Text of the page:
The hill stations are high-altitude towns for recreation, enjoyment and used as a place of refuge to escape the blistering heat in India during summertime. As India is a vast peninsular country with limited amounts of the coastal area most of its towns and districts face continental type of climate with summer being very hot so hill stations (as situated on high altitude due to which it faces low temperature) becomes an excellent spot to escape such hot and humid conditions as well as a place of enjoyment to spent quality time with your family and partner during summer break.

The Indian subcontinent has seven principal mountain ranges and the largest of all is the Himalayas that lies in the northern part of India. The famous peaks and ranges include the Kangchenjunga range in the Eastern Himalayas which frames the hill stations of Darjeeling and Gangtok as well as the Nanda Devi in Uttarakhand. The Shivalik range that also lies within the same region also has some famous hill stations that include Mussoorie, Drass, Dalhousie, Kullu, Shimla, Nainital and many more.

Most of the hill stations in India were developed by the British around a central mall to get respite from the oppressive summer heat. Many have picturesque lakes as their focal point, making them excellent places for boating activities.

Most of the hill stations in India are located in Jammu and Kashmir, Manipur, Himachal Pradesh, Uttarakhand, Sikkim, West Bengal, Arunachal Pradesh, Nagaland and Meghalaya in the Himalayas and in Gujarat, Maharashtra, Karnataka, Goa, Kerala, and Tamilnadu in Western ghats.[2] Some are located in Eastern ghat Tamilnadu, Andhra Pradesh, Odisha and West Bengal. Some of the hill stations in India are listed below by state.

Since a number of these hill stations attract large numbers of tourists in summer as well as other times of the year, they are well connected by rail, road, and air services to major Indian cities.

The Most Popular Hills In India are: 1.Shivalik Hills 2.Anamalai Hills 3.Ashambu Hills 4.Cardamom Hills 5.Biligiriranga Hills 6.Palani Hills 7.Nilgiri Hills 8.Nallamala Hills 9.Lushai Hills 10.Garo-Khasi-Jainitia Hills.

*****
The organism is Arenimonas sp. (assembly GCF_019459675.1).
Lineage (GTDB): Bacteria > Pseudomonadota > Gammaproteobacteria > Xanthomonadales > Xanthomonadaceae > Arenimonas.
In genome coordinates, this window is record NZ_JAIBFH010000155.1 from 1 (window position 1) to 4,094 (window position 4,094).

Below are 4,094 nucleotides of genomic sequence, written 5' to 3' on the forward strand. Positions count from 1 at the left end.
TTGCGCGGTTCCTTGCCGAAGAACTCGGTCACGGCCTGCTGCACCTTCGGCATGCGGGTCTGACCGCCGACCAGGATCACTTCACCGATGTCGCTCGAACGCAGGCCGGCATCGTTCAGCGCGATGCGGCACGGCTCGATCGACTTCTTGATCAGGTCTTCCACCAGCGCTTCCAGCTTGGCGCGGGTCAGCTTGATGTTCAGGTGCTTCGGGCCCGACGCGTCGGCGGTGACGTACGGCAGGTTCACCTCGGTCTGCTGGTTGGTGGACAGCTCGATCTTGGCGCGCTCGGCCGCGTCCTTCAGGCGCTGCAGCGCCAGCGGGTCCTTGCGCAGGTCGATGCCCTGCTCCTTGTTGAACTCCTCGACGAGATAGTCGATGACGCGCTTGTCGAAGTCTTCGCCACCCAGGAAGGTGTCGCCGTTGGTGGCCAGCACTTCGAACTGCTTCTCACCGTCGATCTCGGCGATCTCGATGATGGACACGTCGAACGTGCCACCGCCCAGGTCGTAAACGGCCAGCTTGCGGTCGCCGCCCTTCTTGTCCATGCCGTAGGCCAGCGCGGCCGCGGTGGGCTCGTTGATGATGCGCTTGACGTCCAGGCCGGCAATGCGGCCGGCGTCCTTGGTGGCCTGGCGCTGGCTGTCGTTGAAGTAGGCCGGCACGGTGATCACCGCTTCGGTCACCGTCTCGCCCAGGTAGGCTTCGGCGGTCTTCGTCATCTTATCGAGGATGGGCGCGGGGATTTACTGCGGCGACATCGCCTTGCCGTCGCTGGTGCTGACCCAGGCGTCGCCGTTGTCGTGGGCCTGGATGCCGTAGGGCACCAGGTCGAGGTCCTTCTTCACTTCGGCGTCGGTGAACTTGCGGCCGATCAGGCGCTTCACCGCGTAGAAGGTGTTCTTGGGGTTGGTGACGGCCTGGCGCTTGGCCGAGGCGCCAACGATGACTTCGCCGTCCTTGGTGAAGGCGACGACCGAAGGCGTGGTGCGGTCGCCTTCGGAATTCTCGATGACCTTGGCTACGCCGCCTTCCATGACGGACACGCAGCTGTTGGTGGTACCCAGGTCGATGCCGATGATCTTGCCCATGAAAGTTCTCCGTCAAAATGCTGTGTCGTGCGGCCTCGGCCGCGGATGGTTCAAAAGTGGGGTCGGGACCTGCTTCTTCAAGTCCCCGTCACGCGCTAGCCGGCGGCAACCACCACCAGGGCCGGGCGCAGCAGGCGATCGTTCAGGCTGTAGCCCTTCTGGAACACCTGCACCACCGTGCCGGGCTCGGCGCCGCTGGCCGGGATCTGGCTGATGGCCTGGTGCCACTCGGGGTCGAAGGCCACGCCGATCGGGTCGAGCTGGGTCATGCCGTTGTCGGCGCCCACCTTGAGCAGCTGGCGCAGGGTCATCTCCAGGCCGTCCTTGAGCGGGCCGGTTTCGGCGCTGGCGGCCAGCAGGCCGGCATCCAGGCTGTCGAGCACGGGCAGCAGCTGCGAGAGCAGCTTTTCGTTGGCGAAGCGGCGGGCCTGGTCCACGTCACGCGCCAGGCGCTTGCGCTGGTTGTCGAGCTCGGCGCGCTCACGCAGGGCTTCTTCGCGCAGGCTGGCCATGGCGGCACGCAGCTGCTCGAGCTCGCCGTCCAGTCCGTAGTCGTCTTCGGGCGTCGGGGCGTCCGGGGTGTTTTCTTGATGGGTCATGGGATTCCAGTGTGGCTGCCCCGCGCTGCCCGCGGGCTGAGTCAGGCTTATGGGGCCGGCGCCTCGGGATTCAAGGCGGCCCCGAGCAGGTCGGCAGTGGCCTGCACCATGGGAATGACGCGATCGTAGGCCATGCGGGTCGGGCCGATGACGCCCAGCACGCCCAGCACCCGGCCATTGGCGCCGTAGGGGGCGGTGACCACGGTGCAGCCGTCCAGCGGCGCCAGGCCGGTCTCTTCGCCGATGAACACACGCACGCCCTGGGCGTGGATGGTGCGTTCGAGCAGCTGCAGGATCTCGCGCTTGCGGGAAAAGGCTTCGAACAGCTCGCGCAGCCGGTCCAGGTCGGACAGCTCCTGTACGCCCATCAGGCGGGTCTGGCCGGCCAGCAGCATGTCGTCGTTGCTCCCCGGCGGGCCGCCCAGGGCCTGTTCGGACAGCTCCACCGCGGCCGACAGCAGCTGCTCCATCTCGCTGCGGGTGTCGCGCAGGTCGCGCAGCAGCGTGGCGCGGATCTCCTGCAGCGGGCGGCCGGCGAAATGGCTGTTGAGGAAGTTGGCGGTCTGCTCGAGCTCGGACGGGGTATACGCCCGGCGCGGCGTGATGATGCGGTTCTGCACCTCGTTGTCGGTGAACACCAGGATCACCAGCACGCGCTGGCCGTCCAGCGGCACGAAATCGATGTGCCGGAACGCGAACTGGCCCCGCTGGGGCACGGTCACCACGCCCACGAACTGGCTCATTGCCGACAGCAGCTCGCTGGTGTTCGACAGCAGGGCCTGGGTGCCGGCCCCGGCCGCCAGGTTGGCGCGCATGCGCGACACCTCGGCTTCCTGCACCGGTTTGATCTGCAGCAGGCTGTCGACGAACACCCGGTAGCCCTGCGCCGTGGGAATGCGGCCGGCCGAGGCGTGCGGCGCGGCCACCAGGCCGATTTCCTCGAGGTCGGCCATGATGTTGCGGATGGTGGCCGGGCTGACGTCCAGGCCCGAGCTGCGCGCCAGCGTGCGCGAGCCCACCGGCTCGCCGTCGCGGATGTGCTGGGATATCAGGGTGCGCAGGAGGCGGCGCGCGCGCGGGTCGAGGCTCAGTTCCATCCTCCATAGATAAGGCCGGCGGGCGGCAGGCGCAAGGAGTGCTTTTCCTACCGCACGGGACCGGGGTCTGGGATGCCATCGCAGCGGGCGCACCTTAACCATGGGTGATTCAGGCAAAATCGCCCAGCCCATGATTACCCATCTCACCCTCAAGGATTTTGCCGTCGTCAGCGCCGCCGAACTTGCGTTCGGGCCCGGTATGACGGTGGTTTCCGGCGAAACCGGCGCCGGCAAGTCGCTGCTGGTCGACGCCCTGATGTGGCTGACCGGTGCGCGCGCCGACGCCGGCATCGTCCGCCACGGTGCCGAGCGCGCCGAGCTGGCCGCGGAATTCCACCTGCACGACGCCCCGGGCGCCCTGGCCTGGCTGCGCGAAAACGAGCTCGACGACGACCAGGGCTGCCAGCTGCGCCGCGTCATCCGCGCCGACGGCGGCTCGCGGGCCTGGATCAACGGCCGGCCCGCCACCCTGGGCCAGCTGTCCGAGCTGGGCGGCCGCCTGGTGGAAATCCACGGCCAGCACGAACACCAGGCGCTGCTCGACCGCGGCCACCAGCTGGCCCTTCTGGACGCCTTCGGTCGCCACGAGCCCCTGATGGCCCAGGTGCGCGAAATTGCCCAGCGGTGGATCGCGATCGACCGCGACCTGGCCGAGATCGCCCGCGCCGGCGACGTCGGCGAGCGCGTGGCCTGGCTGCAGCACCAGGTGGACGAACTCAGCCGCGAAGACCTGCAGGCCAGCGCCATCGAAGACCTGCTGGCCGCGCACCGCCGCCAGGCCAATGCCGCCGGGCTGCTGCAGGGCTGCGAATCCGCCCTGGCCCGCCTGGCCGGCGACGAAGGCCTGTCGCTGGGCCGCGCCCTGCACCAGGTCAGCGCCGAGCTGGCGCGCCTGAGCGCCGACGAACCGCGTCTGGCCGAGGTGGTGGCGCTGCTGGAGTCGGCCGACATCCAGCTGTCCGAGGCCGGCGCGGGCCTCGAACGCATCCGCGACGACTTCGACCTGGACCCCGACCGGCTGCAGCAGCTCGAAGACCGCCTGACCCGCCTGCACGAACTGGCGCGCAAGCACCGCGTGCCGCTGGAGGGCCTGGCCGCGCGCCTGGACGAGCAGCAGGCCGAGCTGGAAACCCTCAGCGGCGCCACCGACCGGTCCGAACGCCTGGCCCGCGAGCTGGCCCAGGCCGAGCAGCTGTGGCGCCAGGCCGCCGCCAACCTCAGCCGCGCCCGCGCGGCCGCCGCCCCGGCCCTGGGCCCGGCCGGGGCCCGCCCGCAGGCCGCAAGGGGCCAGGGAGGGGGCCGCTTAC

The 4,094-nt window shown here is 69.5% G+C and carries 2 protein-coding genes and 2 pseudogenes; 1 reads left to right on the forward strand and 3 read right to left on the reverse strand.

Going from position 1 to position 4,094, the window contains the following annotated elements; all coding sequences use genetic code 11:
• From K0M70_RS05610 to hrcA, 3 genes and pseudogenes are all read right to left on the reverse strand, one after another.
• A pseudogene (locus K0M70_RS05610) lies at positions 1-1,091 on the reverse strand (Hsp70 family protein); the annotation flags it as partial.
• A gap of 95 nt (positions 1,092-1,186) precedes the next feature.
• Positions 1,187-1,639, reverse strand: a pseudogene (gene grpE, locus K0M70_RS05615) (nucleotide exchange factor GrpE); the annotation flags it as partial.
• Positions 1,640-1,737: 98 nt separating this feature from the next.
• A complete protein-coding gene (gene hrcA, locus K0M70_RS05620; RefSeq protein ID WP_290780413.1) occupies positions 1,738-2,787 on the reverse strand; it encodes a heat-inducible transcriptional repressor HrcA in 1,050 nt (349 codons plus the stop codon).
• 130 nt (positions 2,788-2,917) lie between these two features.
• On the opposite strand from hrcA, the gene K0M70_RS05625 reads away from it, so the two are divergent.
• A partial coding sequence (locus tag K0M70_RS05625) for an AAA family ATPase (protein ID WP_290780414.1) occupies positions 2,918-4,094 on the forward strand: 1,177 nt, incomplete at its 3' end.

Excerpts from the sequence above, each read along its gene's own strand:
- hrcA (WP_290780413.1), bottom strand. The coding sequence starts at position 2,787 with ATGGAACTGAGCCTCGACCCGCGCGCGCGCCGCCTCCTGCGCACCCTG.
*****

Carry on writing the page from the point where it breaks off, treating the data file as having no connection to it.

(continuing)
Hill stations in India were established for a variety of reasons. After the revolt of 1857 the “British sought further distance from what they saw as a “disease-ridden” land by escape to the Himalayas in the north and Nilgiri Hills in the south”, a pattern which started even before 1857. Other factors included anxieties about the dangers of life in India, among them “fear of degeneration brought on by too long residence in a debilitating land.” The hill stations were meant to reproduce the home country, illustrated in Lord Lytton’s statement about Ootacamund, in the 1870s, “such beautiful English rain, such delicious English mud.”[3] Shimla was officially made the “summer capital of India” in the 1860s and hill stations “served as vital centers of political and military power, especially after the 1857 revolt.

Dane Kennedy, following Monika Bührlein, identifies three stages in the evolution of hill stations in India: high refuge to hill station, and hill station to town. The first settlements started in the 1820s, primarily as sanitoria. In the 1840s and 1850s, there was a wave of new hill stations, with the main impetus being “places to rest and recuperate from the arduous life on the plains”. In the second half of the 19th century, there was a period of consolidation with few new hill stations. In the final phase, “hill stations reached their zenith in the late nineteenth century. The political importance of the official stations was underscored by the inauguration of large and costly public-building projects.”